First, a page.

A TEXAS APPEALS court has ruled against a Boss Hoss dealer in a title clearance dispute with Wells Fargo Bank.
The dispute began after Boss Hoss Cycles of Houston sold a cycle to a customer at the 2006 Sturgis rally. The customer, Ronald Elic, agreed to 84 monthly payments. Wells Fargo approved the sale, and dealership owner David Chessir sent Wells Fargo a letter saying he would provide all title documents in exchange for the $35,300 price of the vehicle, according to a copy of the decision posted at Leagle.
Under the dealer’s financing agreement with Wells Fargo, the dealer could be required to buy back the loan if the title was not “perfected” – legally put into Elic’s name with the lender’s lein – within 90 days.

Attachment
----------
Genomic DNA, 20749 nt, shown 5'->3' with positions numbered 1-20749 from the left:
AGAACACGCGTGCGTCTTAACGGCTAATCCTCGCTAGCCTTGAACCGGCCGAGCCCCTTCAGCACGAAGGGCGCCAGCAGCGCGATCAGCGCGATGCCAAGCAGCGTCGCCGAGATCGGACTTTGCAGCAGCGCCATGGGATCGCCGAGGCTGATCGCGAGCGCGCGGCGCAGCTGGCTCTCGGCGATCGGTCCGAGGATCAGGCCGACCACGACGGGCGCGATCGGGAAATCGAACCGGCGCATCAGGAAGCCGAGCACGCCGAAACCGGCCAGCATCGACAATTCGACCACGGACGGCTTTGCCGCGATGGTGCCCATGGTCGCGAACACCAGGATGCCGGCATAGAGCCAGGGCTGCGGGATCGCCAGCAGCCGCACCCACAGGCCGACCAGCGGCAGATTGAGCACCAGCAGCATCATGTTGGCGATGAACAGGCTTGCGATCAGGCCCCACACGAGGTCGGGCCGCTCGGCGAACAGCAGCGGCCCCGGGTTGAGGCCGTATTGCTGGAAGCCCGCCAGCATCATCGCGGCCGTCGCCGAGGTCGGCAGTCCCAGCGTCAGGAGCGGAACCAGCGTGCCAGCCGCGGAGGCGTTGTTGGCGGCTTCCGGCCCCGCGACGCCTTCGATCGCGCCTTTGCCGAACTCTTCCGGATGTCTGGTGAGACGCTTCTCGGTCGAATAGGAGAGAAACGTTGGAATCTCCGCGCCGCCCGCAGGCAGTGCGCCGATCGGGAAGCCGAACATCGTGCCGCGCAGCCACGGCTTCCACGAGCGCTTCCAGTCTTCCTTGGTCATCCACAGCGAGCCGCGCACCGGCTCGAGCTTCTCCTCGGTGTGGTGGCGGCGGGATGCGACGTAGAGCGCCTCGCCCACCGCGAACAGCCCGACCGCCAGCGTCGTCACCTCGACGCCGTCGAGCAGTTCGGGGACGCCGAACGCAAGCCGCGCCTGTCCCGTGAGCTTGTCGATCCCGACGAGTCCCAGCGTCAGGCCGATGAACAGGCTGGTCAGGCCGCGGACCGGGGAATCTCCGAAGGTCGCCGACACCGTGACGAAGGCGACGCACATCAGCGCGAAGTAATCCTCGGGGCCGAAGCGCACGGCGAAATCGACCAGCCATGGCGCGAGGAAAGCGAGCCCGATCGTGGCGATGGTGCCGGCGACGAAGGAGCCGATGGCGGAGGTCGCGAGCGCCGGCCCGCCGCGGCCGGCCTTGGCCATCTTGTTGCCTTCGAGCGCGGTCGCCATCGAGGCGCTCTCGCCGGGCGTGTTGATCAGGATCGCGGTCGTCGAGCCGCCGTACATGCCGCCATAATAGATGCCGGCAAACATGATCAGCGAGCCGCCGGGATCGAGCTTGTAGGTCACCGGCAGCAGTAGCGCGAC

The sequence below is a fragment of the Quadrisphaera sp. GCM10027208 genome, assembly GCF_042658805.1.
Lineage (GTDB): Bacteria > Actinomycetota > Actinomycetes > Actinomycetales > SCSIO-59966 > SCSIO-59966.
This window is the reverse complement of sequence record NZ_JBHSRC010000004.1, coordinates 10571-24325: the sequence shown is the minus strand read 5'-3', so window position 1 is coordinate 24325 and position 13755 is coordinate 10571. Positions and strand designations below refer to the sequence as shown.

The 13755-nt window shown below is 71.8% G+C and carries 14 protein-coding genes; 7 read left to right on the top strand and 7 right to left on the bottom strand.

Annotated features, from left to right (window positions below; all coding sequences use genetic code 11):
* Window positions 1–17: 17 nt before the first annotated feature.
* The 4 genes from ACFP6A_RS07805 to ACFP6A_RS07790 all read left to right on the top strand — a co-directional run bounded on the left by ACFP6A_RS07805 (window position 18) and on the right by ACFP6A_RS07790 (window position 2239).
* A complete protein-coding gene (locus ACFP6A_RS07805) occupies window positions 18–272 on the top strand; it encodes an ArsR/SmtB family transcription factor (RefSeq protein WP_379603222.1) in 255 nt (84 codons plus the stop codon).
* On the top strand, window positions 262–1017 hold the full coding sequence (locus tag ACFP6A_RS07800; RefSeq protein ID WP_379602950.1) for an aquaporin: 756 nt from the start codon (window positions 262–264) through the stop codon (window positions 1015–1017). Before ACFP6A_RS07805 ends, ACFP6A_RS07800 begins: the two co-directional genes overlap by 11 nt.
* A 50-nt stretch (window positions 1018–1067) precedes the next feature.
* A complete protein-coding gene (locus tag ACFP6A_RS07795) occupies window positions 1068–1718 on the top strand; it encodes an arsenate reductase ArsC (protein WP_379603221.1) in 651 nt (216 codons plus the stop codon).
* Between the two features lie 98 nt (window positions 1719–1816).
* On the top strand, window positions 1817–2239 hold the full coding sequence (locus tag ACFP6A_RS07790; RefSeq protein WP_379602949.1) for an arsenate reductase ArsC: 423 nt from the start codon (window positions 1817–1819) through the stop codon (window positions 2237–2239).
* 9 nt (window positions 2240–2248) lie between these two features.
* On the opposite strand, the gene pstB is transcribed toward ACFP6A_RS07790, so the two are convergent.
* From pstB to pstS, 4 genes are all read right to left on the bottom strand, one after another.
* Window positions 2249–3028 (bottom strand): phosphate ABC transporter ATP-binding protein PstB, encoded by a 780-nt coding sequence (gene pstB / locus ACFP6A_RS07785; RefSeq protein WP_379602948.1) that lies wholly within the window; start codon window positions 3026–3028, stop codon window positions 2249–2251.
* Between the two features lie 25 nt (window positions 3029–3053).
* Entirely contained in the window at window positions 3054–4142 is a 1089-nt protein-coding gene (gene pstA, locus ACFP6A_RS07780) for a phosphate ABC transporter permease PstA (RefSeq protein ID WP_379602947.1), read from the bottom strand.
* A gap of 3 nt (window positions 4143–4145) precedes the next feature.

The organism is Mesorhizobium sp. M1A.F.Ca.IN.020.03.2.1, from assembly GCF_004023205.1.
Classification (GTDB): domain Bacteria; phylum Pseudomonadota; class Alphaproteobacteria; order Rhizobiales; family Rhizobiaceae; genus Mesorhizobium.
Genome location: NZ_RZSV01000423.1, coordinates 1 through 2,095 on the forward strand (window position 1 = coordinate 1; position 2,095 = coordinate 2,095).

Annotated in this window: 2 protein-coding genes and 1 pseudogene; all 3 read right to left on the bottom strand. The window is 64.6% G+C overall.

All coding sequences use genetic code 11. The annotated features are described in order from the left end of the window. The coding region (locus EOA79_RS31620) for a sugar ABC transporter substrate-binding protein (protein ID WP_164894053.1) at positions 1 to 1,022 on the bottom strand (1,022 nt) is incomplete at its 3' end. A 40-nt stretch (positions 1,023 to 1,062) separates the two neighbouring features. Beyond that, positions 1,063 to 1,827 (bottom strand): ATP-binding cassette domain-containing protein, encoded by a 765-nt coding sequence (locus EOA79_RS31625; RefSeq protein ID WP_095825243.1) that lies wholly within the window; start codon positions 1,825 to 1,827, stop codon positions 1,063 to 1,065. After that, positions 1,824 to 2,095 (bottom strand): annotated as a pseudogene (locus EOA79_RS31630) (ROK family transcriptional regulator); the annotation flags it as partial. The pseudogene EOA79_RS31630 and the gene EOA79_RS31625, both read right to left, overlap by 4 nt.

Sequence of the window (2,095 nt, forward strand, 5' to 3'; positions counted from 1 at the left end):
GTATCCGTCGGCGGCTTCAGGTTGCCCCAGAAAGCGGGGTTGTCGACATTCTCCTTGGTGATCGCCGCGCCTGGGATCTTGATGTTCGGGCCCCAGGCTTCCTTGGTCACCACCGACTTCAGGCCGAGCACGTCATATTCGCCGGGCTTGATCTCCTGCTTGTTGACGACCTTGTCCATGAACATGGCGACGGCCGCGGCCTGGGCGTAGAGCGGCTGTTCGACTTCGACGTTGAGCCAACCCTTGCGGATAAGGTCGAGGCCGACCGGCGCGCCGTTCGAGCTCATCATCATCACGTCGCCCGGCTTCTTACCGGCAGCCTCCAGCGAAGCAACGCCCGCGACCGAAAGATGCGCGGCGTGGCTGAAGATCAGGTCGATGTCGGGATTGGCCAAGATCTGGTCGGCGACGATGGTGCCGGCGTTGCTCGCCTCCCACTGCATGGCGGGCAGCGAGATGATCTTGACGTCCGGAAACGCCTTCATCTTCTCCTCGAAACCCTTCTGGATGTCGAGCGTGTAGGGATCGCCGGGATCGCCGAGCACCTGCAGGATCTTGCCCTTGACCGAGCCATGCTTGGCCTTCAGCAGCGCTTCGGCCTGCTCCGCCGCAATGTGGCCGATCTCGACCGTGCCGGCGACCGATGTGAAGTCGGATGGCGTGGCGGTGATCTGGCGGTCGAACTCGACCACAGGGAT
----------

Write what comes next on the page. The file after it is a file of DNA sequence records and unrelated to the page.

But Elic never applied for a title for the vehicle. By the following May he defaulted on the contract, and Wells Fargo wanted its money back. The bank declined to have him repossess the bike on its behalf, and instead went after Chessir to buy back the $32, 705.54 outstanding on the loan. Then the bank said it was getting out of the motorcycle financing business.
At trial, Chessir argued that the Manufacturer’s Statement of Origin provided to the bank when the deal was struck was sufficient to fulfill the dealer’s obligations.
A jury disagreed, and so did the Texas’ 14th District Court of Appeals. Unless there is a further appeal, the dealer is on the hook for the outstanding loan balance and $15,000 in Wells Fargo’s attorney fees.
The case is Boss Hoss Cycles of Houston LLC v. Wells Fargo Bank, N.A., 14-08-00648-CV.
Posted by Holly Wagner